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Peng v. South Pasadena Police Department

United States District Court, D. Nevada

April 10, 2017

PHILIP CH. PENG, Plaintiffs,
v.
SOUTH PASADENA POLICE DEPARTMENT, Defendants.

          ORDER

         Presently before the court is Magistrate Judge Leen's report and recommendation (“R&R”) (ECF No. 2), to which pro se plaintiff Philip C.J. Peng objected (ECF No. 3).

         I. Background

         Plaintiff filed a civil rights complaint pursuant to 42 U.S.C. § 1983 against defendant South Pasadena Police Department (the “SPPD”) (ECF Nos. 1-1, 1-3), as well as an application to proceed in forma pauperis (ECF No. 1).[1]

         Plaintiff alleges that his livelihood has been extremely harmed by his inability to obtain background check clearance from the SPPD for the past seventeen years. (ECF No. 1-3 at 3). Plaintiff asserts that he filed a complaint in California state court requesting to seal and destroy his adult arrest record. (ECF No. 1-1). For relief, plaintiff asserts that he is entitled to have his adult arrest record sealed and destroyed and that he should be compensated for his stress, time loss, and financial insecurity. (ECF No. 1-3 at 9).

         In the R&R, the magistrate judge recommends that plaintiff's application to proceed in forma pauperis be denied and that plaintiff's complaint be dismissed without prejudice for lack of jurisdiction. (ECF No. 2).

         Plaintiff does not make a specific objection to the magistrate judge's findings or recommendation, but argues that he is in a dire situation because he has had $32, 000.00 stolen from him. (ECF No. 3). Plaintiff also suggests that the court review his book regarding “America's [] long history of discriminating Chinese.” (ECF No. 3).

         II. Legal Standard

         A party may file specific written objections to the findings and recommendations of a United States magistrate judge made pursuant to Local Rule IB 1-4. 28 U.S.C. § 636(b)(1)(B); LR IB 3-2. Where a party timely objects to a magistrate judge's report and recommendation, the court is required to “make a de novo determination of those portions of the [report and recommendation] to which objection is made.” 28 U.S.C. § 636(b)(1). The court “may accept, reject, or modify, in whole or in part, the findings or recommendations made by the magistrate.” Id.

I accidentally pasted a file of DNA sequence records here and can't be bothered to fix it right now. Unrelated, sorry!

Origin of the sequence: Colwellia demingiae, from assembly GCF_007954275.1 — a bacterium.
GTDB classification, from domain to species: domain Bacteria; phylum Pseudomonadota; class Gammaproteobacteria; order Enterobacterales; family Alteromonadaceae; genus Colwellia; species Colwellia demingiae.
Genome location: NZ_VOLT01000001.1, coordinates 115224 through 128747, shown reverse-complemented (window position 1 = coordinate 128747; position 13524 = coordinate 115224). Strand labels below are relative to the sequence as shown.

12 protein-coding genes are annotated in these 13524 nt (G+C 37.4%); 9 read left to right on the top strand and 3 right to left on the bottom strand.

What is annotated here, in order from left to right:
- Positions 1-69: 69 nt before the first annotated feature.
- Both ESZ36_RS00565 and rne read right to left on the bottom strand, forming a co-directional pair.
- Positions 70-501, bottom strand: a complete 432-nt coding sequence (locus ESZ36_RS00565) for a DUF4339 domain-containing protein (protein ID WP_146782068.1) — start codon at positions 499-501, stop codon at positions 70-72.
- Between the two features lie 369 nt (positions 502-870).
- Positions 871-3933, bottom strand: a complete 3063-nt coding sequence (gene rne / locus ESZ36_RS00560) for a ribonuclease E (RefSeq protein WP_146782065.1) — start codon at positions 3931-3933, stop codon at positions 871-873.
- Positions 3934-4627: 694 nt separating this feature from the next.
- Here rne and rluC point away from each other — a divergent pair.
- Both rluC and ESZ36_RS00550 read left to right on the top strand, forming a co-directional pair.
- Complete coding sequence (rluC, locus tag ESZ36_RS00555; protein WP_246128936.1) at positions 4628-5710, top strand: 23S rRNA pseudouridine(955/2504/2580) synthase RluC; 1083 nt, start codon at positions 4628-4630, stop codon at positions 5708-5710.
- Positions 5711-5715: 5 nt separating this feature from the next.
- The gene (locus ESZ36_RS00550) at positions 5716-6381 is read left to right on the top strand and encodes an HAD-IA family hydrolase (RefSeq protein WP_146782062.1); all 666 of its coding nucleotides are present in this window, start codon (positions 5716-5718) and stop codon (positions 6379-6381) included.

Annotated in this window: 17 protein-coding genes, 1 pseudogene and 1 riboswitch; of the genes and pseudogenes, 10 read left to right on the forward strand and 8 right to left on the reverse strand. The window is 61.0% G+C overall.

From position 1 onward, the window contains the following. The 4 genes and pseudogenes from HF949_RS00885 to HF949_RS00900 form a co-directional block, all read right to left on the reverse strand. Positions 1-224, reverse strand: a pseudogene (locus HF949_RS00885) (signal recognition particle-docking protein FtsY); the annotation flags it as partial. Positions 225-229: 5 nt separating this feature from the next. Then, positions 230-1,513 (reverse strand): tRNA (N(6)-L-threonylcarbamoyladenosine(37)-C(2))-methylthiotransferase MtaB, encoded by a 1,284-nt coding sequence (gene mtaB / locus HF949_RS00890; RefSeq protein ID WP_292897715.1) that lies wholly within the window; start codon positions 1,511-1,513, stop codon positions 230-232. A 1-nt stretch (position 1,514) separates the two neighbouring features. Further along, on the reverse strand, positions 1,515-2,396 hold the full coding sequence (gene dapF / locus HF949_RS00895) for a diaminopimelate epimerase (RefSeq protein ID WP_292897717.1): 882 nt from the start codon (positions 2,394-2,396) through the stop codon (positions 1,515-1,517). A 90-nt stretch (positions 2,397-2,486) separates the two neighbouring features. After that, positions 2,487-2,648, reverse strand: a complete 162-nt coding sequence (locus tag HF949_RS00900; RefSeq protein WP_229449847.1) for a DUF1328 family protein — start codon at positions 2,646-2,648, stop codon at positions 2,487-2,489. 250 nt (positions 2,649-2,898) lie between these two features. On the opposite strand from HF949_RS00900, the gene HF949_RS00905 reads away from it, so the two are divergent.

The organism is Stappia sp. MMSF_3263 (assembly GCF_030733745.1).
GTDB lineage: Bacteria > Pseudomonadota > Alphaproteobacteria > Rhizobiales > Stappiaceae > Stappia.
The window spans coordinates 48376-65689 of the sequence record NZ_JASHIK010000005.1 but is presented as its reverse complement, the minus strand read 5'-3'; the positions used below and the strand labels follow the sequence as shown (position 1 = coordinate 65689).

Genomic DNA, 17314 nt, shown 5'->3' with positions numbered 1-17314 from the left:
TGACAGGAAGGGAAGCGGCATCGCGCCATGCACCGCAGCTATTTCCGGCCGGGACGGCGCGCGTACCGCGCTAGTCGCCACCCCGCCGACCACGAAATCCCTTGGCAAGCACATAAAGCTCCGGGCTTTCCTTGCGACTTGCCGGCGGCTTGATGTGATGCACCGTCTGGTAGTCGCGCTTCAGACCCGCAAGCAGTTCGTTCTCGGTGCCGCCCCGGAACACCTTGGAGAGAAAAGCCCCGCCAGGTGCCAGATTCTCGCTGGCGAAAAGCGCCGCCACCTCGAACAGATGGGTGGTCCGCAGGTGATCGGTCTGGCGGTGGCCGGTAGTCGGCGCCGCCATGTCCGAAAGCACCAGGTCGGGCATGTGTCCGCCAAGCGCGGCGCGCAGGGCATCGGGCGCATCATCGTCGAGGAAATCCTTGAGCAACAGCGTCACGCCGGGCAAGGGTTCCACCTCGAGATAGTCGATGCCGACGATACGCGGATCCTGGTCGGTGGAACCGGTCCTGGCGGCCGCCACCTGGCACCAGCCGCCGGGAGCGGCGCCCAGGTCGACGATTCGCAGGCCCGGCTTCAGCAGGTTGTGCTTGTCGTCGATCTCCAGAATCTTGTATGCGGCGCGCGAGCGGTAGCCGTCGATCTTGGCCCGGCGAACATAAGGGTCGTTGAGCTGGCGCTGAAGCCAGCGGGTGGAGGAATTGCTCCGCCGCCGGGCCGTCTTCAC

Pursuant to Local Rule IB 3-2(a), a party may object to the report and recommendation of a magistrate judge within fourteen (14) days from the date of service of the findings and recommendations. Similarly, Local Rule 7-2 provides that a party must file an opposition to a motion within fourteen (14) days after service of the motion.

         III. Discussion

         As an initial matter, the court acknowledges that plaintiff's complaint and objection were filed pro se and are therefore held to less stringent standards. Erickson v. Pardus, 551 U.S. 89, 94 (2007) (“A document filed pro se is to be liberally construed, and a pro se complaint, however inartfully pleaded, must be held to less stringent standards than formal pleadings drafted by lawyers.”) (internal quotation marks and citation omitted). Pro se pleadings must be liberally construed, especially where civil rights claims are involved. Hughes v. Rowe, 449 U.S. 5, 9 (1980); Balistreri v. Pacifica Police Dep't, 901 F.2d 696, 699 (9th Cir. 1990). “Although we construe pleadings liberally in their favor, pro se litigants are bound by the rules of procedure.” Ghazali v. Moran, 46 F.3d 52, 54 (9th Cir. 1995).

         Liberally construing plaintiff's complaint, plaintiff alleges the following: employment for minorities is a problem; “we Chinese don't have a chance[;]” his adult arrest record has been expunged; he has sought various positions of employment for the past seventeen years, none of which has been successful because the SPPD refused to provide his background; he recently applied to be a foster parent with Nevada Children and Family Services, but was unsuccessful because it requires a background check; his damages include stress, time loss, and financial insecurity; and he is entitled to have his adult arrest record sealed and destroyed. (ECF Nos. 1-1, 1-2, 1-3).

         In screening the complaint, the magistrate judge found that plaintiff failed to sufficiently plead subject matter jurisdiction and personal jurisdiction. (ECF No. 2). More specifically, the magistrate judge found that plaintiff failed to identify any federal or state statute that would authorize the court to provide the relief sought. (ECF No. 2 at 5). The magistrate judge further found that plaintiff failed to demonstrate that the SPPD is subject to personal jurisdiction in Nevada. (ECF No. 2 at 4-5).

         Concluding that these deficiencies could not be cured by amendment, the magistrate judge recommends dismissal of plaintiff's complaint without prejudice. (ECF No. 2). Further, the magistrate judge recommends denial of plaintiff's application to proceed in forma pauperis because plaintiff erroneously submitted an in forma pauperis ...


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